As I wrote recently, I would like to build a church for the venerables. And as I said, I would dedicate it to Maria Vittoria Angelini, who believed long ago that the cross was the most important word in the Bible.
She is quoted as saying: “One ounce of the cross is worth more than a million pounds of prayer. That one day of crucifixion is worth more than a hundred years of all other exercises. And it is worth more to remain one moment upon the cross, than to taste the delights of paradise.”
Even Rose Philippine Duchesne, who was born in Grenoble, France, believed in the cross. She eventually came to America, at age 49, to found a school for girls and the first Catholic school for Native Americans in Florissant, Mo.
She, too, is quoted as saying: “Never forget that the road to heaven is the way of the cross. Jesus has called us to follow him, bearing the cross as he did.”
People idolize St. Therese of the Child of Jesus as she is quoted as saying: “I am certain of this: that if my conscience was burdened with all the sins it’s possible to commit, I would still go and throw myself into our Lord’s arms, my heart all broken up with contrition. I know what tenderness he has for any prodigal son who comes back to him.”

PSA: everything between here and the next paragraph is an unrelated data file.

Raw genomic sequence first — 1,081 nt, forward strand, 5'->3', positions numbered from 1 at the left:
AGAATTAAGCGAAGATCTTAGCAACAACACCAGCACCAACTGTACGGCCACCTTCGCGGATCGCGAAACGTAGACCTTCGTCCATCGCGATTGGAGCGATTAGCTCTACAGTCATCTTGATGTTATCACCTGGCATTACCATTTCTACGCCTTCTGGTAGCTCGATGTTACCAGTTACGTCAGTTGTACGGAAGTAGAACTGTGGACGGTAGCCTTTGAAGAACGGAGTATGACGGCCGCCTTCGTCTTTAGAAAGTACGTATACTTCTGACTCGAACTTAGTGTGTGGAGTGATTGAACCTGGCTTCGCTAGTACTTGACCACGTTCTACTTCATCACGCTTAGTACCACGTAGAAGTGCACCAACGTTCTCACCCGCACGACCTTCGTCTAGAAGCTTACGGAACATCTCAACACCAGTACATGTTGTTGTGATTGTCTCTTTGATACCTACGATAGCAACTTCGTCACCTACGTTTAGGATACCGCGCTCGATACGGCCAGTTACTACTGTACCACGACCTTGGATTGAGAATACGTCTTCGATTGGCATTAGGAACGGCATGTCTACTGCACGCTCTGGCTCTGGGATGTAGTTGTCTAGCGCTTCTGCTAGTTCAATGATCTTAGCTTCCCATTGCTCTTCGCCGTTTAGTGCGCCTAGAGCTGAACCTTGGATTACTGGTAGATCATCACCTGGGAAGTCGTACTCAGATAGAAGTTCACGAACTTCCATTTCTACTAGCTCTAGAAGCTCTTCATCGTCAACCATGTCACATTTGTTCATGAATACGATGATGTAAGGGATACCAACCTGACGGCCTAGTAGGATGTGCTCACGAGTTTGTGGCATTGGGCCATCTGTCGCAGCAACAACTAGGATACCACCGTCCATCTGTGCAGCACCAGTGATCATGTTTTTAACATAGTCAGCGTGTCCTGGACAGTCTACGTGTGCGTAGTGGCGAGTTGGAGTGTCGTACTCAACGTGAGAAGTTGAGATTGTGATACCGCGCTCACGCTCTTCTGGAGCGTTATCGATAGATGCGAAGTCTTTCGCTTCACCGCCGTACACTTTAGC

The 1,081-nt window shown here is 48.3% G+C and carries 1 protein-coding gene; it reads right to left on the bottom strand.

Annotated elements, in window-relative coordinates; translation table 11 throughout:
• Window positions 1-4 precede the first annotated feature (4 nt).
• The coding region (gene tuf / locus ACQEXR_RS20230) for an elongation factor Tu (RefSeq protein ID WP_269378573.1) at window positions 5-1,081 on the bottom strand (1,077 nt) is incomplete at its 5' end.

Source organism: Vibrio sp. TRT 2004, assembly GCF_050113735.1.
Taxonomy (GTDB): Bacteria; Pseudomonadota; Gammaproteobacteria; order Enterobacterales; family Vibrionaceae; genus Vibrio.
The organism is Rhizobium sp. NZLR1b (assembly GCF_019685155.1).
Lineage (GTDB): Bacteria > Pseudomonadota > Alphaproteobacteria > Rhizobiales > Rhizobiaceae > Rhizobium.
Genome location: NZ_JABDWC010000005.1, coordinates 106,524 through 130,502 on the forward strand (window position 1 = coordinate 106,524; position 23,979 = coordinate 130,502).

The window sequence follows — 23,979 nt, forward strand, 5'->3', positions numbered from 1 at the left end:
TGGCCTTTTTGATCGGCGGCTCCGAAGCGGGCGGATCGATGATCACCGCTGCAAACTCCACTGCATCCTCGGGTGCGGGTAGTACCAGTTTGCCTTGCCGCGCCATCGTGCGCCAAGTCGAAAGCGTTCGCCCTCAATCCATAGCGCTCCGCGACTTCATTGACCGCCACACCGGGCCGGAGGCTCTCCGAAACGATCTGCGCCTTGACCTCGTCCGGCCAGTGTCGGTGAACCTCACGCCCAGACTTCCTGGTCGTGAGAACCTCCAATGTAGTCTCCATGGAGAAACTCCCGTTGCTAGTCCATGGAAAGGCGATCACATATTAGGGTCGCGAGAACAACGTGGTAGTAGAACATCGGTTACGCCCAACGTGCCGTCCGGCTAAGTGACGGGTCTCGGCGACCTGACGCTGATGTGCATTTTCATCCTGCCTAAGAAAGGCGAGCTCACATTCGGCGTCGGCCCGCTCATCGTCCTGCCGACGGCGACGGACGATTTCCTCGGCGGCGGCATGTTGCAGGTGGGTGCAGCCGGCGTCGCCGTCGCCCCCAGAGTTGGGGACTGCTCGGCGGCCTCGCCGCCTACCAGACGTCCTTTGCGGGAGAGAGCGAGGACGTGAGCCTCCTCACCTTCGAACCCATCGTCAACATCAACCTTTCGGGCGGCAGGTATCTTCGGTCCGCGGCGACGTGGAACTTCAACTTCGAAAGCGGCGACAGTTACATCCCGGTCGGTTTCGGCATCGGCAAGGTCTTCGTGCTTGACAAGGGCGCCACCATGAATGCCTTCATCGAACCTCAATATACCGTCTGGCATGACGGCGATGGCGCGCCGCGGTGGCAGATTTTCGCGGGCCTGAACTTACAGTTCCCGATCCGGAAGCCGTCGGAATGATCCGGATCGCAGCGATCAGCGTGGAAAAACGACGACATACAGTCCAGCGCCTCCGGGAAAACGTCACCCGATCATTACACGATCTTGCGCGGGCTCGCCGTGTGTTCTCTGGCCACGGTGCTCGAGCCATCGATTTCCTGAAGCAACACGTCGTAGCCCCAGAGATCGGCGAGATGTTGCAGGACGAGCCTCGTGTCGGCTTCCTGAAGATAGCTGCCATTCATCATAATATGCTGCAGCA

As Catholics, we believe in the communion of saints, so we then listen to Archbishop Fulton J. Sheen, who said: “The worst thing in the world is not sin, it is denying that we are sinners. Sinners who deny there is sin, deny thereby the remedy of sin, and thus cut themselves off forever from him who came to redeem.”
To acknowledge the cross, we must acknowledge our sins. It is easier to follow Jesus in prayer than to acknowledge the cross we should carry because of the sins we have committed.
In America today, we have Christ without the cross, because though we sin, we deny we are sinners. Sadly, very few Catholics go to confession today. Not like St. Therese, who would go to confession, like she is quoted as saying above.
Judas Iscariot, who betrayed Jesus was burdened by what he did before the crucifixion, and he would have been forgiven by Jesus had he asked for forgiveness, like the prodigal son did to his father when he said: “Father, I have sinned against God and you. I am no longer fit to be called your son.”
This is what Judas should have done, and we should do, too, to lessen our cross when we go to confession. However, very few go to confession to rid themselves of their sins and their cross.